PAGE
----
2003 SEPTEMBER 19 #262
This LP is produced by Leo Muller (Bobby & Betty Go To The Moon), who of course takes full production and song writing credits (on the non-Hendrix songs). "The Purple Fox" is considered to be a classic example of the type of rush job rip-off "tribute" album that Leo Muller spent his life hawking and making millions from. The bulk of the album is lashings of heavy guitar psych featuring awful covers of some Jimi classics, but the standout cuts are these five non-Hendrix songs. Whether this could "possibly fill the void left by Jimi" was optimistic beyond doubt - lacking something in the 'Fire' department by trying to be too faithful and reverent, right down to the vocal mannerisms.
Though Leo Muller (aka D. L. Miller) takes full writing and production credits the players listed on the album remain a mystery. The bulk of the tracks on this album were also issued on another Leo Muller album "Jeff Cooper and The Stoned Wings," (which was a German-only release) so it's very likely that the personnel listings on both albums are fictitious. Though this record was not issued in America it is possibly of American origin as some people feel that the group sounds remarkably similar to the Chicago-area band "The Exkursions" (A Christian rock band that was formed in Chicago in 1968).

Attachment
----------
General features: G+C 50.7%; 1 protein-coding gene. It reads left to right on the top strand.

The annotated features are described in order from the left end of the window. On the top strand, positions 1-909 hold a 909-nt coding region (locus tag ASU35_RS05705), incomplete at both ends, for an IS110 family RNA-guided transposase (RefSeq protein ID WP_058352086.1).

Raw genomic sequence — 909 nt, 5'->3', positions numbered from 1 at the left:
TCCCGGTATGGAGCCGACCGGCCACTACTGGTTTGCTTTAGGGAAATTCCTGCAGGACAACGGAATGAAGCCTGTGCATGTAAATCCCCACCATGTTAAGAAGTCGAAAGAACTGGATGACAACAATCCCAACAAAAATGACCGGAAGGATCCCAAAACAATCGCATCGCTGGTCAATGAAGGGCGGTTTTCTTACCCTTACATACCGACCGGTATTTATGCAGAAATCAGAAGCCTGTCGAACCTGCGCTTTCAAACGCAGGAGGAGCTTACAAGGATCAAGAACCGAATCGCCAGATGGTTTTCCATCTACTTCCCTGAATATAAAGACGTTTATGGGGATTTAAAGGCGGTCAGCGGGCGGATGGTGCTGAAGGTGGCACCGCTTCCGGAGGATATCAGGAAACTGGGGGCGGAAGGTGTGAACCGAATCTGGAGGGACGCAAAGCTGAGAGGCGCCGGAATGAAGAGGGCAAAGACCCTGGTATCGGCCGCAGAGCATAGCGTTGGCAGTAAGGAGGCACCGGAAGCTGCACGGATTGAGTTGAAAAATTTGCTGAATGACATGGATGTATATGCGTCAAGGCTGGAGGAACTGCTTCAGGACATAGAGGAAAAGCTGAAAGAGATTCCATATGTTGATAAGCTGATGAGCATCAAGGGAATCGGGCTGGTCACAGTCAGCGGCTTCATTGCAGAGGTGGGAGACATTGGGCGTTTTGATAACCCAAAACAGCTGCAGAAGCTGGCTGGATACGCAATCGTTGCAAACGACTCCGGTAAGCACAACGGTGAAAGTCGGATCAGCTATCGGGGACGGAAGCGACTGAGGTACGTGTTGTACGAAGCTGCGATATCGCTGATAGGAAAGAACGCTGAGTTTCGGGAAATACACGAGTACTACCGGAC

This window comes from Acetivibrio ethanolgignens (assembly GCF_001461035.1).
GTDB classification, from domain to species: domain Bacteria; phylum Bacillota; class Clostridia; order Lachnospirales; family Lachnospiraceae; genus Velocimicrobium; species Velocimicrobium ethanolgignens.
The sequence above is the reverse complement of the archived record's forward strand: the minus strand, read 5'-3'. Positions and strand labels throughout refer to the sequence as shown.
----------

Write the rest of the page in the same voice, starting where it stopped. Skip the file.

NOTE: This is the "rare" stereo version of this LP.
Liner notes on the back of the LP:
"Alex Boggs is a young man "with hair down to his knees" (as the man said), that sings and plays a wailing guitar under the name, The Purple Fox.
His Sidemen: Bob Gray, bass, and drummer: Raff Witkin; both came up from New Orleans to join the Fox in St. Louis about a month after Jimi Hendrix's untimely death. Their understanding of the Hendrix idiom is uncanny. Their drive and the Fox's blues inflections could possibly fill the void left by Jimi.
Driving excitement - with a message; Listen baby, just listen!"
- Jef Stevens & Karl Hoffman
TT-14:19 / 13MB / 128kbps 44.1khz
from "A Tribute To Hendrix - The PURPLE FOX Sings & Plays"
Summit Records Australia (SRA-037)
(Image courtesy of Jef Stevens & Karl Hoffman)